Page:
It seems like a lot of Met fans want Girardi; with a lot being written that he is the clear favorite of the Phillies, how ticked will those Met fans be if he does sign with them?
                      Last edited by West Coast Mets Fan; 21-Oct-2019, 08:32 PM.

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                      • #13
                        Although I think that Girardi would be a good choice, I'm not on the "Only Girardi" train.

                        He was let go by the idiot owner Loria. Here are the details from Wikipedia, who sourced ot from Sports Illustrated...

                        "However, Girardi was nearly fired in early August when he got into an argument with Marlins owner Jeffrey Loria during a game. According to witnesses and video footage, the Marlins owner was heckling home plate umpire Larry Vanover. When the umpire warned Girardi about the harassment, Girardi and his bench coach Gary Tuck then turned to Loria and told him to stop. Loria had to be talked out of firing Girardi immediately after the game."

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                        • saxon
                          saxon commented
                          Editing a comment
                          Almost fired for following mlb rules...how guys like Loria and Ted Turner could get away with the nonsense that they did without the commission shutting them down

                      • #14
                        Can't speak to Turner, but Selig (Commissioners Office) bought the Expos for 120 M....108 M more than Loria paid for 24% and majority control 3 yrs. prior. After 2 years Loria owned 93% of the team as minority owners couldn't meet financial obligations. Then allowed him to buy the Marlins (158 M) and provided a interest free 38 M loan to complete the financing.

                        Loria when moving from Montreal took every scrap of paper, computers and files leaving the franchise void of any information for Selig's selected manager Omar Minaya.

                        Comment


                        • #15
                          Latest on Mets Manager Candidate Joe Girardi:
                          Phillies Have Hired Him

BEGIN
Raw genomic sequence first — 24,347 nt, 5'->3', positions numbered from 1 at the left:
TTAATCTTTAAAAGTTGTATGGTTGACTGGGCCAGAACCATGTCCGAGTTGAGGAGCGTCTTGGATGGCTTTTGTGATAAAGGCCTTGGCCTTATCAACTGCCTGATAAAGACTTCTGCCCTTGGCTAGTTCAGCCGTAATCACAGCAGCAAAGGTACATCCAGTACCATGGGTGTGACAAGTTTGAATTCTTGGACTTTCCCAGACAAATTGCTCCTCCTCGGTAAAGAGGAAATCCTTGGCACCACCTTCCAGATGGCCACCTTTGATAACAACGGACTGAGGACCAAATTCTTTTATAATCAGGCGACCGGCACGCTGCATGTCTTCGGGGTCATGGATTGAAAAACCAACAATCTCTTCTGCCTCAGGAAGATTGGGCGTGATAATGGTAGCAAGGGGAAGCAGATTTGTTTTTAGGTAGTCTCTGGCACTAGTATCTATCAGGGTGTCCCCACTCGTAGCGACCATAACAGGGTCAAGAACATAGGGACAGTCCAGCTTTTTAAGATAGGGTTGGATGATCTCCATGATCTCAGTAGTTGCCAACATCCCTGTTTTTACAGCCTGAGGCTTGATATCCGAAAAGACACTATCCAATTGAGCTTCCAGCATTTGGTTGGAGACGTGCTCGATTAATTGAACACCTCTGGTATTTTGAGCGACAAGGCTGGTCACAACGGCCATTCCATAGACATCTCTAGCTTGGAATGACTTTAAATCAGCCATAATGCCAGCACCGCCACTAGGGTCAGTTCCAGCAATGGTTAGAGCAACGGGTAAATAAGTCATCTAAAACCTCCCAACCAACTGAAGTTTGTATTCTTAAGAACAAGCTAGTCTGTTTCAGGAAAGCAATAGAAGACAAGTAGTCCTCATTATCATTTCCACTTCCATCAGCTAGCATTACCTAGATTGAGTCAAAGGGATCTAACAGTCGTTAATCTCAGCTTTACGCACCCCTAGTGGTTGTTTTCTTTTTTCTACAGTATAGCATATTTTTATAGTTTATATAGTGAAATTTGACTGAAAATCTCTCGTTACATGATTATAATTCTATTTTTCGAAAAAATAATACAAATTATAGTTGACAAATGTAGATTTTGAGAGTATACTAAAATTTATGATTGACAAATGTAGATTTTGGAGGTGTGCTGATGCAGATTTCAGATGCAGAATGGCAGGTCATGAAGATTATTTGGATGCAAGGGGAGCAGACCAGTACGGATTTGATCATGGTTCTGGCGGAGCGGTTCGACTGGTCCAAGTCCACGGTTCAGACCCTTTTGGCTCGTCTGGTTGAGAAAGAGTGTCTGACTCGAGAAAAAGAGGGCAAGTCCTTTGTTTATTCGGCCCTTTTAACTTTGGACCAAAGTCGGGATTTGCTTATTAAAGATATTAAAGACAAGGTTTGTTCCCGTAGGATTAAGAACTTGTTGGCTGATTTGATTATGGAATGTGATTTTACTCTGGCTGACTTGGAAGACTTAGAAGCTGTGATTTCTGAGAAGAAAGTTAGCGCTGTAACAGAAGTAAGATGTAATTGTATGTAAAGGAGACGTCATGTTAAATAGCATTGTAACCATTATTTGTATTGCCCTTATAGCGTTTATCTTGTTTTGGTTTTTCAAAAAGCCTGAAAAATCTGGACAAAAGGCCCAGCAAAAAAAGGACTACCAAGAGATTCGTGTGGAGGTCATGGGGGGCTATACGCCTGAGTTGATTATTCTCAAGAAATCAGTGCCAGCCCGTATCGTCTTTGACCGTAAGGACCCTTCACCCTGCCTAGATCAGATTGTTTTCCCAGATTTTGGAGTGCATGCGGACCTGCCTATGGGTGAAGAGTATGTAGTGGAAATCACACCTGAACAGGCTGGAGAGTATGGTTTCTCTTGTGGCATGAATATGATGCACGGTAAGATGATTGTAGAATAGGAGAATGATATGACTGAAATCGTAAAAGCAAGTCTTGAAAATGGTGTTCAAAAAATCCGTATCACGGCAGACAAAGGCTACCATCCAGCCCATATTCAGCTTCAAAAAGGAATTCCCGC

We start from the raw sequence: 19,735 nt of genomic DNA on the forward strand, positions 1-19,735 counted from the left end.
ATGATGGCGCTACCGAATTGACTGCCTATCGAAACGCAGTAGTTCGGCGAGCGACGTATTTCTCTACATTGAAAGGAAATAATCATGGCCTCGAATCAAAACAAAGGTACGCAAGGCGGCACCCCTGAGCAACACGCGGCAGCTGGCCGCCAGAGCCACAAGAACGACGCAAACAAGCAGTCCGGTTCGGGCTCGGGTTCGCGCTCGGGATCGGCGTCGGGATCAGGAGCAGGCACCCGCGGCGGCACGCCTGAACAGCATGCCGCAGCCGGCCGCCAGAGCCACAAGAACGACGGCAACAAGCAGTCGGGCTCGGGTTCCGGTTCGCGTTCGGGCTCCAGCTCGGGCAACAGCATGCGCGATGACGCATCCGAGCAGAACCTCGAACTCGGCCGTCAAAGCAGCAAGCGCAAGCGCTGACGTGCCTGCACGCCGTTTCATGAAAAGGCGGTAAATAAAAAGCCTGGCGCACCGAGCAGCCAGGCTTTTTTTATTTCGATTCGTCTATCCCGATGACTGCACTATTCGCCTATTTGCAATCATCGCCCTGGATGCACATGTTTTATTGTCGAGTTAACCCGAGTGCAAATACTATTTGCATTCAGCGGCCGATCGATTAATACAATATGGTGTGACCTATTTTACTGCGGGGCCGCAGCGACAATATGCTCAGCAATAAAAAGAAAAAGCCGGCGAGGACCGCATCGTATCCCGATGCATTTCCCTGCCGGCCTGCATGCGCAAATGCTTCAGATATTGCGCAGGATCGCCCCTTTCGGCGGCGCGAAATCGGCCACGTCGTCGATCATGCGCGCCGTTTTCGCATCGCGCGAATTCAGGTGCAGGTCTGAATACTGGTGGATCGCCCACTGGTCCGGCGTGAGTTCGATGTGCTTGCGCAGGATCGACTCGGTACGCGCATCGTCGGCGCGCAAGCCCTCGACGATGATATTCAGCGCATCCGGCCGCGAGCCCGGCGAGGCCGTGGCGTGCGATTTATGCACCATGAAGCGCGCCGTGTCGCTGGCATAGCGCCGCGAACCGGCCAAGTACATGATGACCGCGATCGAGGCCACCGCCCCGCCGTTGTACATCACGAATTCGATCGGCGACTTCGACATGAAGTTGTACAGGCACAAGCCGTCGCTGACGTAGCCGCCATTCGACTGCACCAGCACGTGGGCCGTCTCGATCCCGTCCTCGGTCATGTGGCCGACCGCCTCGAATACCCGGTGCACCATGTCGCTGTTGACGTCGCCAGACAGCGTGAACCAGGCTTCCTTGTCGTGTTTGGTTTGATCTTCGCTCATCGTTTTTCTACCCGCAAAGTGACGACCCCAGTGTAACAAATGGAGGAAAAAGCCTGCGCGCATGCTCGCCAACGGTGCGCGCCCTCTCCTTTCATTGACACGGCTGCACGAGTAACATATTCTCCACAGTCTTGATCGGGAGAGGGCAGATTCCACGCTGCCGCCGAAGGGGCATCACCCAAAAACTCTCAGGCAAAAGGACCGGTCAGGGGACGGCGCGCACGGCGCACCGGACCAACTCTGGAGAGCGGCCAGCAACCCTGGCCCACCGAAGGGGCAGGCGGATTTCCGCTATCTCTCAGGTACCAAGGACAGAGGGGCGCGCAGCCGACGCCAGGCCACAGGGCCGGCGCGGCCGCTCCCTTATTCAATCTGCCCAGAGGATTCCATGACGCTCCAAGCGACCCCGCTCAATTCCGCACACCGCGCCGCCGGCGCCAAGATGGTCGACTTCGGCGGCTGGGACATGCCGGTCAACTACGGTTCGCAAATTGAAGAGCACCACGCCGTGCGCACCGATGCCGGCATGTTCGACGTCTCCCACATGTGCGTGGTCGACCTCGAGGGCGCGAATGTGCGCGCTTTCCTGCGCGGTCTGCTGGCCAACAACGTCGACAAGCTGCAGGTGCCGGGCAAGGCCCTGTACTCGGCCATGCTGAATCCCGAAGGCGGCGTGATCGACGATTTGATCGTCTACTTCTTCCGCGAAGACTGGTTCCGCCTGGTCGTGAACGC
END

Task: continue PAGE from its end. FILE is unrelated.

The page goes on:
The ex-Yankees skipper was on Mets GM Brodie Van Wagenen's list


                          REVISED 24 Oct 2019, 9:22 AM ET

                          Oct. 16, 7:16 PM:
                          Joe Girardi stepped away from his post as Team USA's manager for the 2020 Summer Olympics in Tokyo because he has ongoing interviews with MLB teams and needed to decide now, the MLB Network and Fox Sports analyst told Mike Francesa of WFAN.

                          "I was committed to the Olympic team and about a week ago -- maybe even a little bit more -- I started discussing there was a possibility that I wouldn't be able to do it because of some of the things that I was going through interviewing and I couldn't commit because you have to report on Sunday," Girardi said Wednesday afternoon.

                          The former Yankees manager (2008-17) said that the move was made in confidence of him getting an opportunity to manage a ballclub after he completed his first-round interviews with pending next steps on deck.

                          "I have interviewed with some clubs," Girardi said. "Interviews are still going on, so I am not finished and I will continue to go through the process and wait and see what happens."

                          Girardi added that the interviews spanned across three MLB teams.

                          "I felt that they all have went well," Girardi said. "So it's just some second interviews and going through the process to see what comes to fruition."

                          Money has not been discussed yet with any of the ballclubs, but Girardi felt confident in his belief that he would get back in the game.

                          "I really believe that I'm going to get an opportunity," Girardi said. "I do."

                          Girardi's name has been popular among Mets fans since New York fired Mickey Callaway after two years Oct. 3.

                          SNY's Andy Martino first reported Oct. 1 that the Mets intrigued Girardi, who wanted to manage again and spent nearly a decade in New York with the Yankees.

                          Girardi's candidacy has been weighed with pros and cons, including an endorsement Oct. 9 from Yankees general manager Brian Cashman to SNY's John Harper.

                          However, the Mets are not the only ones with reported interest in Girardi.

                          The Chicago Cubs and Philadelphia Phillies have also been linked to Girardi over the past two weeks after the two ballclubs fired Joe Maddon and Gabe Kapler, respectively, and entered the hunt for a new manager.

                          Carlos Beltran, Mike Bell and Derek Shelton have headlined the darkhorse candidates without experience, but outsiders have found the outcome of the Mets passing on Girardi or Buck Showalter difficult to imagine.

                          Eduardo Perez and Tim Bogar reportedly entered the mix in the past week, too, but Girardi remains one of the top names to keep tabs on while the Mets' search continues.